The Brave New World of Digital Manufacturing

Alan Earls headshot 130pxA panel discussion at September’s Industrial Internet of Things Forum in Cambridge, Mass., sponsored by the Industrial Internet Consortium, featured a lively panel discussion that looked at the current state of “things.”

“IoT and the Brave New Connected World” included Calum Barnes, the Xively Product Owner at LogMeIn; Steve Jennis, Senior Vice President for Corporate Development at PrismTech; Dan Potter, Vice President, Product Marketing at Datawatch; and Howard Heppelmann - Divisional VP and General Manager, Connected Product Management Segment at PTC. (Biographies)

SI blog Cambridge Panel2

Howard Heppelmann, PTC, shares his thoughts at the IIC panel discussion. Other panelists, left to right: Calum Barnes, LogMeIn; Steve Jennis, PrismTech; Dan Potter, Datawatch.

Among the most interesting observations:

CALUM: I think we are seeing [IoT] adoption in the high ROI use cases. People want to be feature-enabled but where we see opportunity is in how to reduce service burdens. So, we will get to the connected coffee maker but you need to wait for the cost to go lower. It isn’t $250 connected thermostats.

...We see a lot of customers hearing that the data they are generating is an asset that you must collect and act upon. We say if you don’t know what the data is, it isn’t an asset it is a liability. You don’t know how to sort and store it so it opens you up to hackers. We recommend thinking about the problems you have and using data and tools to address those first.

JENNIS: A skills shortage is the key to Gartner [IoT] forecasts. Think of system integration channels, even on a systems level management of integration, we won’t solve that with humans. It has to be technology embedded in the things and in fault nodes and gateways and analytics. We have to fix that problem. It is not accidental that that end of the market has been dominated by smaller companies, technical solutions and a lot of customer code. When you see big players like Cisco and Microsoft entering the space, they will want to come with more complete solutions, appliances and applications, and analytics.

POTTER: In the manufacturing space we have seen great interest in this [IIoT]. The value in many industries is around real-time. That is a barrier. In the oil and gas industry, you have existing infrastructure with sensor data but organizations haven’t been able to tap into that for production surveillance. There are now interfaces opening up that data in meaningful ways to allow oil and gas producers to move from overnight batch collection to real-time. In one of our customers they talked about spending $100 million a year for steam generation used in fracking. They used to decide once a day what their steam production should be. Real-time data is saving them 3-5 percent, or $3 to $5 million a year.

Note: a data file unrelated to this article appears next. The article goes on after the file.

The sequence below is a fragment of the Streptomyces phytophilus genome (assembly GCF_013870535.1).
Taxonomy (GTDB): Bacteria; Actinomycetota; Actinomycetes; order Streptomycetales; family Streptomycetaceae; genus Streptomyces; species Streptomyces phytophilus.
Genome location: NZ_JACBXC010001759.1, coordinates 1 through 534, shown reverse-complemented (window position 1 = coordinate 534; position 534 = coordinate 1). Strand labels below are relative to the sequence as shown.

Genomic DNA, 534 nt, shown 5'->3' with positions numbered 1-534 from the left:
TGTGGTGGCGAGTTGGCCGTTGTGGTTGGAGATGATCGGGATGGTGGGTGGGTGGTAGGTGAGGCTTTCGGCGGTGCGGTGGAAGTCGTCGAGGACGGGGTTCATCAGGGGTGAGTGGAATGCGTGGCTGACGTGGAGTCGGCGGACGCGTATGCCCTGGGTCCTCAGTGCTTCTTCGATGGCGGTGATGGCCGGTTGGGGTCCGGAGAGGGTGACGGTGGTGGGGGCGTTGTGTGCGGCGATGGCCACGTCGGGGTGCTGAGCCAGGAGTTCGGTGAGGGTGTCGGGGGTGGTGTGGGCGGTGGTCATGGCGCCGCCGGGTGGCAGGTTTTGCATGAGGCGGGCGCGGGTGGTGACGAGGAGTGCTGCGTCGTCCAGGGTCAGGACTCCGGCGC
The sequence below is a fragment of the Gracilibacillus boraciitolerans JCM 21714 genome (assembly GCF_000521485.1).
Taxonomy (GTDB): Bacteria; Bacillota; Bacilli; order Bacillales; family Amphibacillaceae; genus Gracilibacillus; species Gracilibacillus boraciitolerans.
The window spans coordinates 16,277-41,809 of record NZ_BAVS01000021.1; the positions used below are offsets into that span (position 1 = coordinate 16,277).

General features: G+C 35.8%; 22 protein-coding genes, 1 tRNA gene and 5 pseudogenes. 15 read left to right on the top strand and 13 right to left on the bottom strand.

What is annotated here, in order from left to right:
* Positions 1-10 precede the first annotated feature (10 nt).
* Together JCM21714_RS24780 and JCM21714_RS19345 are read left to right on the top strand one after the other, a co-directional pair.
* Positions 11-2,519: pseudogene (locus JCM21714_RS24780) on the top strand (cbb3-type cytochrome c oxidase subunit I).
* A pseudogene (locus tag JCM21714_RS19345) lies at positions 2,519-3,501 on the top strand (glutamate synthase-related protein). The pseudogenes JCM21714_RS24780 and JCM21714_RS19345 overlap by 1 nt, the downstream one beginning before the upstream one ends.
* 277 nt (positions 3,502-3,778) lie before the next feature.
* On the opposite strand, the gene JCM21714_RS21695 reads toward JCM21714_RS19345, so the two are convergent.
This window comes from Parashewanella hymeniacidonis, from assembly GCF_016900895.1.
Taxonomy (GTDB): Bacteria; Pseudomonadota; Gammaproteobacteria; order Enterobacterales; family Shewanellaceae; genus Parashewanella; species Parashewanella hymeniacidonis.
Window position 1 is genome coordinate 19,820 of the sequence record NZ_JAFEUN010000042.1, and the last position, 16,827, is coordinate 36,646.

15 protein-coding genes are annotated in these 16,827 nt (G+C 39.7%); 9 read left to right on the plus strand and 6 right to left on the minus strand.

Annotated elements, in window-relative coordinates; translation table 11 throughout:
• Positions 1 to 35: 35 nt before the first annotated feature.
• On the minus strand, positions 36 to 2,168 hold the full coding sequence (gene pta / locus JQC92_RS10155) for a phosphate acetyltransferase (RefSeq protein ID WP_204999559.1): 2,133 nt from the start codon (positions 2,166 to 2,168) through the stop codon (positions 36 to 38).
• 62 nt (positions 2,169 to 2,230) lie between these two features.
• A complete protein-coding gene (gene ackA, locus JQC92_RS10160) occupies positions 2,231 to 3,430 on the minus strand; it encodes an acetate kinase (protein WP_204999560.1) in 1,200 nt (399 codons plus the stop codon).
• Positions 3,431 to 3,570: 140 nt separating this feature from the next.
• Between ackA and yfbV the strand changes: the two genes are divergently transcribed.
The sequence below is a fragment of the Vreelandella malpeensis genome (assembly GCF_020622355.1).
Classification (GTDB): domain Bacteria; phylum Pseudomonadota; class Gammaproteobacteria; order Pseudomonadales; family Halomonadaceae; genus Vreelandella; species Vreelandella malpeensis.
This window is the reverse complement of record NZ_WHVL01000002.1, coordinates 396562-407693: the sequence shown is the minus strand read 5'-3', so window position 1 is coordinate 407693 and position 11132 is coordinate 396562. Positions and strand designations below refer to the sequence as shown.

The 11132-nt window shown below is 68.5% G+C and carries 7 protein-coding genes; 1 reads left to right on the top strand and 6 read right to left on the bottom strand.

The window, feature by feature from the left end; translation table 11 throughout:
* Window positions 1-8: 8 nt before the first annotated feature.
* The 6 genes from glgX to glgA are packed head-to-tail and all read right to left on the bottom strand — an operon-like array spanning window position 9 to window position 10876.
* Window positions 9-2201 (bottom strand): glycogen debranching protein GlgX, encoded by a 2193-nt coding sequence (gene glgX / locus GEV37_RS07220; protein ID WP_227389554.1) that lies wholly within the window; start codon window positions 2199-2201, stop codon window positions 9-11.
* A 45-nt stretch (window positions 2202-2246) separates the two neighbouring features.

HEPPELMANN: I think we haven’t seen the contribution of IoT come into play yet; we see people just out retrofitting things. We are expecting the next generation will be going to the factory and on to the roads prepared for IoT. So, if you are looking for IoT to play out in the next 12 months you will be disillusioned. However, manufacturers used to ask, “Should we connect our products?” No one wonders about that any more. Companies are changing their organizations and product development and there is value to be harvested right now.

 


Alan R. Earls is a Boston-based writer focused on technology, business, and manufacturing — a field where he spent the earliest part of his career. He has written for publications and websites as diverse as The Boston GlobeComputerworld and Modern Infrastructure as well as Industry, The Manufacturer, and Today's Machining World and is a regular contributor to the Smart Industry Connect blog.